To address the climate emergency, fiscal policies in developed countries must navigate between two pitfalls: fiscal conservatism at the risk of austerity and an increase in public spending and investment activities that would not be aligned with the objectives of the Paris Agreement. The reform of the Stability Pact that will guide European fiscal policies for the coming years must provide the right compass to avoid both. The main orientation of medium-term budgetary planning and reforms must cease to be « growth-enhancing ». It must be to foster « just transition ». To move between the two pitfalls, policy makers will need capacity to assess the climate and environmental effectiveness of public policies. It is necessary that the reinforcement of these capacities be part of the reform of the stability pact in the same way as the new balance that will have to be found between debt and financing of the transition.
Fiscal policies on a narrow path
The IPCC’s report WPIII (chapter 15.6.3) finding is clear: to tackle the climate urgency, fiscal policies in developed countries must navigate through two pitfalls – not spending enough, and not spending where it matters.
- On the one side, the conservatism of finance ministries and Treasuries which will be tempted to return to austerity after the « whatever it takes » moment of the pandemic.
- On the other, an increase of public expenditure and investment activities that would not be aligned with the objectives of the Paris Agreement.
Missing the pass between both pitfalls would soon or later send the European economy into a disorderly transition, i.e. a sudden, broad and un- or poorly anticipated restructuring of economic activities. This would result in corresponding adjustments in the value of financial assets and major risks for financial stability. Such a transition would in both cases have a high social and economic cost. Neither austerity nor undifferentiated support for growth are compatible with what is essential: the rapid and programmed restructuring of transport and energy infrastructures as well as of private and public consumption and production patterns.
For a renewed Stability pact: reorienting budgetary programs and reforms
The reform of the Stability Pact that will guide European budgetary policies for the next few years must provide the right compass to pass the strait. The success of the transition of each country is in the common interest of all. It is a condition for an orderly transition. Each national failure calls into question the credibility of the European Union’s international commitment and could lead to a cascade of defections. The assessment of fiscal policies must take into account the risks that would result from a late or insufficient transition alongside those potentially resulting from public deficit and debt levels. Failure to do so would lead European economies into turmoil.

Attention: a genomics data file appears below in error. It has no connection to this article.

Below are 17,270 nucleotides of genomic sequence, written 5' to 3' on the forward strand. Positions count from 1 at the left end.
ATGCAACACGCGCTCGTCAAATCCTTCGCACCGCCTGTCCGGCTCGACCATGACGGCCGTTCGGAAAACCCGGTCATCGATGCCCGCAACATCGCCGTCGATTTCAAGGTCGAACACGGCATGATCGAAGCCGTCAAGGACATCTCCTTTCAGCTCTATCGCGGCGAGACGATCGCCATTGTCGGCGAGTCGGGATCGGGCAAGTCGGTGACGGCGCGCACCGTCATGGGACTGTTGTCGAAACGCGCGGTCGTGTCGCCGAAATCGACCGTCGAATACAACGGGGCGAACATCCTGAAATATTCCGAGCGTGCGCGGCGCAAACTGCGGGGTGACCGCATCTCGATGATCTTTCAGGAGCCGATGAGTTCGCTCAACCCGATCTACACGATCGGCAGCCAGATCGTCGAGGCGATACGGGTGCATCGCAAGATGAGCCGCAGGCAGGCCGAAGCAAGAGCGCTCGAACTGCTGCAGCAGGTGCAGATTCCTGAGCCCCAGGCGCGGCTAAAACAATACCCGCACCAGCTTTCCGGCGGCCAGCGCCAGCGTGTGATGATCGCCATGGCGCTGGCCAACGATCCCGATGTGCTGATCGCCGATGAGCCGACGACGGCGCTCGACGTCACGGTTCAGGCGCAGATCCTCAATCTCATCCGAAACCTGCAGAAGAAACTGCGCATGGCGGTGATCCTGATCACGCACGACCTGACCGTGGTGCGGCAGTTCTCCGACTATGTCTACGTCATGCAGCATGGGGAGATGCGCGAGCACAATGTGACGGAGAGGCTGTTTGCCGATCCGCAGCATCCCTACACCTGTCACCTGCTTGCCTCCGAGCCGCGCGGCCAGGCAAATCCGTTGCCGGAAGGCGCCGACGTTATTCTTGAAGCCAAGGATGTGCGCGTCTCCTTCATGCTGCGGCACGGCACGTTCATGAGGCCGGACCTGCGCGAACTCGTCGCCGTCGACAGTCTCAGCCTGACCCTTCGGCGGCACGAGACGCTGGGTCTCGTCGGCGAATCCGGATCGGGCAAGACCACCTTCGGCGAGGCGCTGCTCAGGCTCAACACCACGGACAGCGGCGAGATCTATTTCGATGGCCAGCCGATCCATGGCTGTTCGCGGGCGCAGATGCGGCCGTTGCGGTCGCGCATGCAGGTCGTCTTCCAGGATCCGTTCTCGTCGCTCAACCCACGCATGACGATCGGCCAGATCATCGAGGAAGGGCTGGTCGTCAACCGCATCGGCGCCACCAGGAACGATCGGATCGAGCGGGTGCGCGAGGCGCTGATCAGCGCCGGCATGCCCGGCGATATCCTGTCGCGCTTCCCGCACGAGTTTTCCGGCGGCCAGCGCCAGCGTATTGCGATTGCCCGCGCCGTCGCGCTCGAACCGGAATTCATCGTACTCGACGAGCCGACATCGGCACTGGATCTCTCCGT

What transpires from the current discussions on the reform of the Stability Pact, unfortunately, does not allow for optimism. While it is recognised, but often paid with lip service, that the budgetary framework will have to take account of the investment effort needed to honour the commitments made for the transition, the main concern is that the medium-term budgetary programme and the reforms should be « growth-friendly », as can be read, for example, in a note from the Spanish and Dutch governments or in successive Commission policy documents. How long will it take to read that budgetary planning and reforms must be « »friendly to a just transition »?
Effectively taking into account what is needed for the transition
Let us be clear. No matter how much investment in support of transition is brandished as a totem, the proof is in the pudding. But the recipe for the pudding is not simple. It is not just a trade-off between investment and consumption, or even between green, neutral or brown investments, as a macroeconomic approach would suggest. The IPCC report shows that the success of the energy transition will be the result of sectoral policies to which public budgets will have to contribute in combination with legal, administrative, fiscal and social justice measures. These policies will determine the budgetary needs. And the quality of these policies cannot be measured by the monetary value of the means implemented but by material results linked to the transition, and in particular to the reduction of greenhouse gas emissions.
Passing the strait will require a navigator with a clear view of the dangers that threaten the sustainability of the economy and therefore the sustainability of debts. It will need to steer clear of fiscal conservatism and stay strictly on course for greenhouse gas emission reduction and just transition targets. To do this, it needs the capacity to assess the climate and environmental effectiveness of public policies These capacities, however, are still in their infancy in too many EU countries. It is necessary that their reinforcement is part of the reform of the Stability Pact as much as the new balance that will have to be found between debt and financing the transition.
Greentervention has proposed a ten-point reform of the Stability Pact to meet the challenge.